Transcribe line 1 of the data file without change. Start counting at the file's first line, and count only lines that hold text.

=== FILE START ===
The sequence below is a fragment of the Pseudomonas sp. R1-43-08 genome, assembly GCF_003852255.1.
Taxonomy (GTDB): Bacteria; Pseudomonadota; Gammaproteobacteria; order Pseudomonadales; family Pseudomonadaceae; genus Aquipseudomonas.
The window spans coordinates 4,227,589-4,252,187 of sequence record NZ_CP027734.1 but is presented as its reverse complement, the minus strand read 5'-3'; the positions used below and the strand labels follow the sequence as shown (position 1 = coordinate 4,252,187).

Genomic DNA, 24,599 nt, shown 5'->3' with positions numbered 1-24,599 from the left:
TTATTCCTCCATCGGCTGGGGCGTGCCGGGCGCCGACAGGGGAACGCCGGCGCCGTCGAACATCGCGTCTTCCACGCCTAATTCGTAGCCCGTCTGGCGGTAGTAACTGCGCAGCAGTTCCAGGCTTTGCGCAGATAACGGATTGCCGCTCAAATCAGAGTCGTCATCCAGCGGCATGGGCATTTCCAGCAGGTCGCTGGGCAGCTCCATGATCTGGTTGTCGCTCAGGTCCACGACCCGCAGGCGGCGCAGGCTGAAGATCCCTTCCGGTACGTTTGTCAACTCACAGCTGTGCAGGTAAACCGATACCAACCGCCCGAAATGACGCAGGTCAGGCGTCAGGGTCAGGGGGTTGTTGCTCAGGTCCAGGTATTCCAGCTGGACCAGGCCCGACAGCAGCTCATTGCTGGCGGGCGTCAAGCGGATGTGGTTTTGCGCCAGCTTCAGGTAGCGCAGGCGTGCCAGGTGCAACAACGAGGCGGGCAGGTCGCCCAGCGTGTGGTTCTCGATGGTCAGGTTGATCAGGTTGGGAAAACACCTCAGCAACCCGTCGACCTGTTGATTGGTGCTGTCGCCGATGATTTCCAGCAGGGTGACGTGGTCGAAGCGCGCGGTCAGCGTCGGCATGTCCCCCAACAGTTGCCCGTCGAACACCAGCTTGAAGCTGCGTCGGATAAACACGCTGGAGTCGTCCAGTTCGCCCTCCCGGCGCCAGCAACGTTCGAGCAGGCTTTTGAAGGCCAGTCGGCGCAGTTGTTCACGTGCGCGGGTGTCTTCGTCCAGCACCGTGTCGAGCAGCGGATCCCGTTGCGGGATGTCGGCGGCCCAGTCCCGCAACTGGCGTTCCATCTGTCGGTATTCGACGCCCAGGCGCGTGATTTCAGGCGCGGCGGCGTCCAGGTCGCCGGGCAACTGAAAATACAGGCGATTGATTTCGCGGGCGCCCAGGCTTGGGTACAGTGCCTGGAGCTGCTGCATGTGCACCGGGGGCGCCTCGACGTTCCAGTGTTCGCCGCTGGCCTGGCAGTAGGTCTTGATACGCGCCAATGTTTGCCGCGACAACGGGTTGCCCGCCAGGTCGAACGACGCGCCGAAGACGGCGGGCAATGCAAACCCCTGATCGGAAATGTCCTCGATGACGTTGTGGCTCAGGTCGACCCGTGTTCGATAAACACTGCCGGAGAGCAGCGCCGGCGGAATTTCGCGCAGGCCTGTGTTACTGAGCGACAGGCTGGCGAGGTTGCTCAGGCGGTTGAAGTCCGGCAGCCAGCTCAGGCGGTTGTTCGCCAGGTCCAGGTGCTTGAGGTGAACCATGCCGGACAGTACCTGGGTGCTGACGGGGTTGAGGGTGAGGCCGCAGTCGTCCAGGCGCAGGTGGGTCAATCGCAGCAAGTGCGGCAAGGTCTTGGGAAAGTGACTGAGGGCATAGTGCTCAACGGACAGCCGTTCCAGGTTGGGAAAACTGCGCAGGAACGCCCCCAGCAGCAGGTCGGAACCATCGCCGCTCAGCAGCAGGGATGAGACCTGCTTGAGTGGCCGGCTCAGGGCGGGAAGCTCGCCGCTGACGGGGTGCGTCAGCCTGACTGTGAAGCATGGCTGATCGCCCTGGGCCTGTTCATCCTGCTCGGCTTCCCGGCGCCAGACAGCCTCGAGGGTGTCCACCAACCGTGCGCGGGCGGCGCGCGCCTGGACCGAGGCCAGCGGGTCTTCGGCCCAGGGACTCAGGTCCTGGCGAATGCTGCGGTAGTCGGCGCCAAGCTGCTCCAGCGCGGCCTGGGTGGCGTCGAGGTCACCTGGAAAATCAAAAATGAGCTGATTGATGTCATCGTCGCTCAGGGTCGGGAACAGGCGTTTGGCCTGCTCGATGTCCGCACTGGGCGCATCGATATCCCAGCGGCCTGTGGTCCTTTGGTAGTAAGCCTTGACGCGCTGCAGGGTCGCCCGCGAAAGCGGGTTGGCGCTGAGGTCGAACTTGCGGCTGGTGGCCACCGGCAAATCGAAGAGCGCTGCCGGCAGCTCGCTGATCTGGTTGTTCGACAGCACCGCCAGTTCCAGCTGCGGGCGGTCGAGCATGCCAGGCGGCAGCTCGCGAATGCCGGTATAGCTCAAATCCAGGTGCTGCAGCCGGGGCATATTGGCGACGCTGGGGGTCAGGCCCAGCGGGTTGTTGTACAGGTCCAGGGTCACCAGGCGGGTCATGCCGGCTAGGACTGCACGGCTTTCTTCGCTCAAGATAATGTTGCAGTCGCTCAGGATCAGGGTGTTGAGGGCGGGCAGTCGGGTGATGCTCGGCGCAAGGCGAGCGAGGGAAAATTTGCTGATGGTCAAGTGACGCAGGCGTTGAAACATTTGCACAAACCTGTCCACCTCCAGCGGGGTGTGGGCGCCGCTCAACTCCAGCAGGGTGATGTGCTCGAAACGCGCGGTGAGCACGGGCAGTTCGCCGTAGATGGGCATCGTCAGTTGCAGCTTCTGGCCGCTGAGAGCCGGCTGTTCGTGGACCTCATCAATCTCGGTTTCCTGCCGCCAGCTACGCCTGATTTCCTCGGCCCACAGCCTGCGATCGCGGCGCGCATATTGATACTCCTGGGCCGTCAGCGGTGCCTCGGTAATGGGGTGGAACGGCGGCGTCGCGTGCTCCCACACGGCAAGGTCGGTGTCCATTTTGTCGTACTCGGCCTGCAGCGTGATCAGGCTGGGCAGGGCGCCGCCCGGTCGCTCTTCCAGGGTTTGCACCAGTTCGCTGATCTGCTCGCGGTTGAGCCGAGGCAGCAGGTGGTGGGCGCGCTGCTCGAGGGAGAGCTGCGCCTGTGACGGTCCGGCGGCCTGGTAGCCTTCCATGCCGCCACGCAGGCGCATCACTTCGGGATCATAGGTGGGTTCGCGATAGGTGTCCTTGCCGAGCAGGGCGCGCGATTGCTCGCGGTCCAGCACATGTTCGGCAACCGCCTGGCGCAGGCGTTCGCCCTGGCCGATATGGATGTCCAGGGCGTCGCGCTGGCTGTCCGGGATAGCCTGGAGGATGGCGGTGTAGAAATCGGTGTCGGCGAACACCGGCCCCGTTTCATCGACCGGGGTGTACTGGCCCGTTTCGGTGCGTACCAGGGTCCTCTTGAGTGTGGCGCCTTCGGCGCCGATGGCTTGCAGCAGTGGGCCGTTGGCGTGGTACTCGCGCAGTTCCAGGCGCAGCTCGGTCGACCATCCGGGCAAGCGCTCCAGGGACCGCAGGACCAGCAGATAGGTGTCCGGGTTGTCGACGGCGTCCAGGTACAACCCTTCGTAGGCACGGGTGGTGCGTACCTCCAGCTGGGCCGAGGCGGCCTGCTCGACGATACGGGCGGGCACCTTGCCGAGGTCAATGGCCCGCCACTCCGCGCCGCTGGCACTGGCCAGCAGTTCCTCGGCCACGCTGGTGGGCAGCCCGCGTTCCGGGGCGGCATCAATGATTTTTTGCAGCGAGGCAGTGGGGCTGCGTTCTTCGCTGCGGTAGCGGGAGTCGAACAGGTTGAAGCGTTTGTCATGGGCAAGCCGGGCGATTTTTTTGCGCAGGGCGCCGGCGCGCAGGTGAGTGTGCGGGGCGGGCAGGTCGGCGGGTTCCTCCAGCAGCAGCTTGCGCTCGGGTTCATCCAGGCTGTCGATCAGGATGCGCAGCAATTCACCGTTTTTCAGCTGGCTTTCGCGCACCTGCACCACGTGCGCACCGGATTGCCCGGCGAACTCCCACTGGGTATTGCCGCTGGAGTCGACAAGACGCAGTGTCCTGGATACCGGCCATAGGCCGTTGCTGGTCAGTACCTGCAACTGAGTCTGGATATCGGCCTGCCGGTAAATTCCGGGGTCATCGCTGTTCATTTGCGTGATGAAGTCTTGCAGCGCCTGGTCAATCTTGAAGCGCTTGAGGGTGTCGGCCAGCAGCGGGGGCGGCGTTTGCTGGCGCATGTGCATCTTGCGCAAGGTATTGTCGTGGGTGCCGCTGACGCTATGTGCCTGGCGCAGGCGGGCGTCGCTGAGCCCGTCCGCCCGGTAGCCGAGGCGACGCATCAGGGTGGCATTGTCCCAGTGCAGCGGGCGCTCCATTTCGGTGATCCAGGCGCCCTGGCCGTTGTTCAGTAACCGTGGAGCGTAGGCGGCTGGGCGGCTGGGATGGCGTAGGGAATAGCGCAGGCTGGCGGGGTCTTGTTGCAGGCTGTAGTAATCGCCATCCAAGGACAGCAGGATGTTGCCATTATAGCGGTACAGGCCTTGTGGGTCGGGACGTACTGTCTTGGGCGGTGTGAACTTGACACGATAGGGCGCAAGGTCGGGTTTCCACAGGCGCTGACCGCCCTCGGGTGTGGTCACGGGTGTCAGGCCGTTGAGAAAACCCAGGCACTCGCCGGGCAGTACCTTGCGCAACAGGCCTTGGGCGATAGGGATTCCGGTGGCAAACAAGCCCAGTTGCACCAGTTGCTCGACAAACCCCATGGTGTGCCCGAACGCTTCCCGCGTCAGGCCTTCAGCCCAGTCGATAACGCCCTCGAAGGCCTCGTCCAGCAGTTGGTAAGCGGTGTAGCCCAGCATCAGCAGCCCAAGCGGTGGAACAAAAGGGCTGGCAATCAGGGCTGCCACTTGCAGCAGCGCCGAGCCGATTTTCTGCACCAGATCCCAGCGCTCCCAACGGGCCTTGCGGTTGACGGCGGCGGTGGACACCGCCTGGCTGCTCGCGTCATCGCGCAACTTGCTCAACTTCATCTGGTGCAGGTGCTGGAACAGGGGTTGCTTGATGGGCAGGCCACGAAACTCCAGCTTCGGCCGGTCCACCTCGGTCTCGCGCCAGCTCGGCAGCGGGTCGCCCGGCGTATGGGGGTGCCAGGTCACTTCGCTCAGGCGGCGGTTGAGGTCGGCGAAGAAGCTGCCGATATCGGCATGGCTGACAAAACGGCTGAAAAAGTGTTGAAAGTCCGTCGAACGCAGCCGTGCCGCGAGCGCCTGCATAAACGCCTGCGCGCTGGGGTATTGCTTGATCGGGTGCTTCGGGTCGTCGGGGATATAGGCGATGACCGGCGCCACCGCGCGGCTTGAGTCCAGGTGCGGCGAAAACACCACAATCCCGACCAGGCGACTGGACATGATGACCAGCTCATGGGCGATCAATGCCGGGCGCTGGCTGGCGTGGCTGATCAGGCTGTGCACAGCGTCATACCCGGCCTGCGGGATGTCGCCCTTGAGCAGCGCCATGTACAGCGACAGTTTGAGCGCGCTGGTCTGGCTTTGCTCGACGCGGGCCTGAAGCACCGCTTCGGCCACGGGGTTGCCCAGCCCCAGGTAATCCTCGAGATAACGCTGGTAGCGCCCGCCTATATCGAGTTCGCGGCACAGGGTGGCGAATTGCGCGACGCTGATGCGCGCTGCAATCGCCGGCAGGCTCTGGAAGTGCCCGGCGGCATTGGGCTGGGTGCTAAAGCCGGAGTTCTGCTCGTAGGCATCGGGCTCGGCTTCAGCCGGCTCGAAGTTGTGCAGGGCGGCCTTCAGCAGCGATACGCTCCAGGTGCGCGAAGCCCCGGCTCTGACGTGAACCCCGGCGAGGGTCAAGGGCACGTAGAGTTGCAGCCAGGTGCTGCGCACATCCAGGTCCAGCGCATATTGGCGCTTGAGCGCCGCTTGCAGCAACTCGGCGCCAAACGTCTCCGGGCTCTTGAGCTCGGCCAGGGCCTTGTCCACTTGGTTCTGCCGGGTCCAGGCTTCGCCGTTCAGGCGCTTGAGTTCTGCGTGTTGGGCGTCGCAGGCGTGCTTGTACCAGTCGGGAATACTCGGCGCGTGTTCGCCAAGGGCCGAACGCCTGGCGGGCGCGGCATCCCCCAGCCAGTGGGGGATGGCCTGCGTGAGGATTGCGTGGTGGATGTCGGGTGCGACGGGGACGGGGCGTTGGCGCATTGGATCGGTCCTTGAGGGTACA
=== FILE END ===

The sequence below is a fragment of the Pseudomonas sp. R1-43-08 genome, assembly GCF_003852255.1.